Pennsylvania School Districts May Lose Ability To Borrow

HARRISBURG, Pa. (KDKA/AP) – Another blow in the ongoing state budget crisis could force some school districts to close as soon as the New Year.

The budget impasse in Harrisburg has led a leading loan rating agency to, in effect, restrict the ability of school districts to borrow money to keep their doors open after the holidays.

“Depending on the district and their financial situation, there will be districts that will not be able to continue to offer services,” said Dr. Linda Hippert, CEO of the Allegheny Intermediate Unit.

Standard & Poor’s says it has withdrawn its ratings on a state government program that helps school districts borrow by giving a guarantee to repay bondholders.

In a Friday note, Standard & Poor’s says Pennsylvania can’t ensure the timely payment of debt service because of the stalemate.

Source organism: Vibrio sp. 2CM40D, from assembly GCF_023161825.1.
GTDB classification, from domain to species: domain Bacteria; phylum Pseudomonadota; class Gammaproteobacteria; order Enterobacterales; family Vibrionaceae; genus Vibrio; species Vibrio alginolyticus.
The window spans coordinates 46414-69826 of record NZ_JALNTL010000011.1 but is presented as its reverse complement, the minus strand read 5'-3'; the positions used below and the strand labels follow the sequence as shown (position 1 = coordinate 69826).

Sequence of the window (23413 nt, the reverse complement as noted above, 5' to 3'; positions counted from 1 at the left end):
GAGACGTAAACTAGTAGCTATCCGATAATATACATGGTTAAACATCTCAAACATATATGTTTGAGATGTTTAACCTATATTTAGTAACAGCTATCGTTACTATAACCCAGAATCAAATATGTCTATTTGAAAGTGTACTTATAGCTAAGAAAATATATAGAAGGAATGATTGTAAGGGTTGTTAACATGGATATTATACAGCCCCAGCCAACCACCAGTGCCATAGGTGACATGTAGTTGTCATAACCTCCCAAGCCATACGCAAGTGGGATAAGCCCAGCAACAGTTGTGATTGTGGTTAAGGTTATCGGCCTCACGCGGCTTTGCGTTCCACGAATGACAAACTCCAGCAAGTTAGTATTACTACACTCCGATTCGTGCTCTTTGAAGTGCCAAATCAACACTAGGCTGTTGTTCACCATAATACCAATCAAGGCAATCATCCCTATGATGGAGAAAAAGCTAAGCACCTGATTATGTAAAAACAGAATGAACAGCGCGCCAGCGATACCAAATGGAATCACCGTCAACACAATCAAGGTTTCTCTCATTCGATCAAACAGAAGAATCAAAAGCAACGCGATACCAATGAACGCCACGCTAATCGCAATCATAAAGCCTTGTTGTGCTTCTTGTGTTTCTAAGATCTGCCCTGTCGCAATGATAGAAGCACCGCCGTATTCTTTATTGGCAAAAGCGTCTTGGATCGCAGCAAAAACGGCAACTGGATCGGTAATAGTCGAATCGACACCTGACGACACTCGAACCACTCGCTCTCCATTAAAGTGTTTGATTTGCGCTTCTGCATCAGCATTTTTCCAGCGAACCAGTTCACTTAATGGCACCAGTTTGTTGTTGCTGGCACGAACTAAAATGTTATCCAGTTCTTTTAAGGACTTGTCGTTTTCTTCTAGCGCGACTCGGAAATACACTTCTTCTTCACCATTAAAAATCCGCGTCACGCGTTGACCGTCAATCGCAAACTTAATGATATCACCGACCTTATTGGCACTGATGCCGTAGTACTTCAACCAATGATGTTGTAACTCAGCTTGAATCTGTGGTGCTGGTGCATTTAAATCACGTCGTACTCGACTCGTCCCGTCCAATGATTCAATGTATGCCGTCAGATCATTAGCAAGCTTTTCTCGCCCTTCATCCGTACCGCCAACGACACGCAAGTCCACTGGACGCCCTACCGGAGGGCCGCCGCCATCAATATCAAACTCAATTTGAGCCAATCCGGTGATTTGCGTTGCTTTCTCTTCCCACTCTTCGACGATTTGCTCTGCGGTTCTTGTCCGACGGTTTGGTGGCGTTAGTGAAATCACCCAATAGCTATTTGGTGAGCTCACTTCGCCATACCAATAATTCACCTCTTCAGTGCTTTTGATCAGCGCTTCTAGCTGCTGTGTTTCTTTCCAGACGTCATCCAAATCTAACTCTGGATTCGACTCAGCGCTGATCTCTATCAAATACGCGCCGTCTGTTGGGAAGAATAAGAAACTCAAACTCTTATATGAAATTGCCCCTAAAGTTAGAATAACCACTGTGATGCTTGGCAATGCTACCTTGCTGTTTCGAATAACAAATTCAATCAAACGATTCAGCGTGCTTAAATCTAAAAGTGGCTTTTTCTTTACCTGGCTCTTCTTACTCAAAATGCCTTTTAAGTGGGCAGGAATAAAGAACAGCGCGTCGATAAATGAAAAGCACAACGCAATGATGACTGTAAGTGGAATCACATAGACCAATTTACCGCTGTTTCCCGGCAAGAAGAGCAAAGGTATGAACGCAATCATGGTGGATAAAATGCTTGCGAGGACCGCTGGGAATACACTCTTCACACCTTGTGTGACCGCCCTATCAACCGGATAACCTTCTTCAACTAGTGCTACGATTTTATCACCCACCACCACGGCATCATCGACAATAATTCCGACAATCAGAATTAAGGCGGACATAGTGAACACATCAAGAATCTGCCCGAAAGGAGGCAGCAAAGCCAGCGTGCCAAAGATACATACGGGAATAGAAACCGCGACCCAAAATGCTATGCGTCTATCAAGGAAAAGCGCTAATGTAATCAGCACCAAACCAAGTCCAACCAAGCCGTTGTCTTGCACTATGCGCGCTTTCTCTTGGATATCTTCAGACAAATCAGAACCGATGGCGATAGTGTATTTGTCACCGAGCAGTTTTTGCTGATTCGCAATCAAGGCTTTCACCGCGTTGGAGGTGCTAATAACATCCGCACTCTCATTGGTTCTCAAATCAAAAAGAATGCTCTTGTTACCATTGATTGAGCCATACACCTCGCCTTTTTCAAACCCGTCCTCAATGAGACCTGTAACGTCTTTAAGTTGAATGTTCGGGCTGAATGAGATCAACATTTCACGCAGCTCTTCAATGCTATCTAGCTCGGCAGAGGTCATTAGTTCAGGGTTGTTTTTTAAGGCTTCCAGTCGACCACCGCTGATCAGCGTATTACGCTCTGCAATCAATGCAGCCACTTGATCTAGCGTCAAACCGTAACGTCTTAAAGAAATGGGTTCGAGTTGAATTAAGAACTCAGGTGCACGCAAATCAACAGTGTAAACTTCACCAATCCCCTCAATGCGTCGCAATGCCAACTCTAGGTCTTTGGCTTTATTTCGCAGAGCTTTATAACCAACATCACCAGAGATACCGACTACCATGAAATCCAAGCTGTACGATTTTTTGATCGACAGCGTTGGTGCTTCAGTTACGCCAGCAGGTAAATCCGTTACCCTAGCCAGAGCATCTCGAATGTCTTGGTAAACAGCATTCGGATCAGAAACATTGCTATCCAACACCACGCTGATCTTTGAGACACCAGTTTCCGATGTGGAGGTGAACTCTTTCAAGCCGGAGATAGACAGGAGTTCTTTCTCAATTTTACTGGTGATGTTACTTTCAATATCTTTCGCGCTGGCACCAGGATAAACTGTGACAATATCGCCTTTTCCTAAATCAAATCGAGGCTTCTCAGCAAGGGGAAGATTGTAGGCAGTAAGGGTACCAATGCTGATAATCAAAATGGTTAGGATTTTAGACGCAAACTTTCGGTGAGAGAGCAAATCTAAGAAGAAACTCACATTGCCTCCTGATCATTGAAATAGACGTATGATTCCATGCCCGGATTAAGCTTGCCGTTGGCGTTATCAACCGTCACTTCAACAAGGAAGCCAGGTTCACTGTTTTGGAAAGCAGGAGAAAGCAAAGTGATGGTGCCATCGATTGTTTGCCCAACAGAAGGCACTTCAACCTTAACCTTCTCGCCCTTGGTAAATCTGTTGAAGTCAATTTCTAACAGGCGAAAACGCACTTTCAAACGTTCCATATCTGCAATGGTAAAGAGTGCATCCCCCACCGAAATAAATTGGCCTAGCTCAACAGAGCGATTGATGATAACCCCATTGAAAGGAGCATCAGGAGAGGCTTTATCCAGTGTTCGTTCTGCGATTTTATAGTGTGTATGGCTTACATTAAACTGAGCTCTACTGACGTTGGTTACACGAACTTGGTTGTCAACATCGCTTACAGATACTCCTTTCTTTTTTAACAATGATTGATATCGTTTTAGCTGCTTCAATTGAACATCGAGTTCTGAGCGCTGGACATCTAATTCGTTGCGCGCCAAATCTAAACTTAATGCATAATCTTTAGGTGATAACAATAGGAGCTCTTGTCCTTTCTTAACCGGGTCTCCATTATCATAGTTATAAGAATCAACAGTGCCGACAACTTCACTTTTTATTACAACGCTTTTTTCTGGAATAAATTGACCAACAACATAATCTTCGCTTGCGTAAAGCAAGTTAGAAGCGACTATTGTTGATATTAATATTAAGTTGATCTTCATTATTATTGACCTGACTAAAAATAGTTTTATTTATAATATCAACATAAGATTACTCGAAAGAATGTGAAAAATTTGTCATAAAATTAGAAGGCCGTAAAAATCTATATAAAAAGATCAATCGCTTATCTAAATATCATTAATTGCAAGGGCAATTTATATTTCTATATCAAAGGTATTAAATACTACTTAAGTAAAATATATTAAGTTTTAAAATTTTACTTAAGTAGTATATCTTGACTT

School districts have gone five months without any payment from Harrisburg, and some have already borrowed money or are looking to do so shortly.

“Borrowing money is one alternative for them to be able to manage what’s becoming a financial crisis for them,” said Scott Sloat with the Pennsylvania Treasurer’s Office, “and if other rating agencies follow suit, this could really cut off their ability to raise money through loans.”

The Pennsylvania Treasury Department’s chief counsel, Christopher Craig, says if the other ratings agencies were to follow suit, some of the state’s poorest districts would be effectively cut off from the debt market, or the cost would be so high, they couldn’t afford it.

Standard & Poor’s downgrading is likely to affect more affluent districts just as they run out of resources.

“The budget is taking its toll on us now,” said Dr. Randy Lutz, superintendent of the Baldwin-Whitehall School District. “To date, we should probably have right around $7 million of state money that we would have coming into the district, of which we’ve received zero.”

The state auditor general’s office has tallied about $900 million in borrowing by Pennsylvania school districts to pay bills during the impasse.

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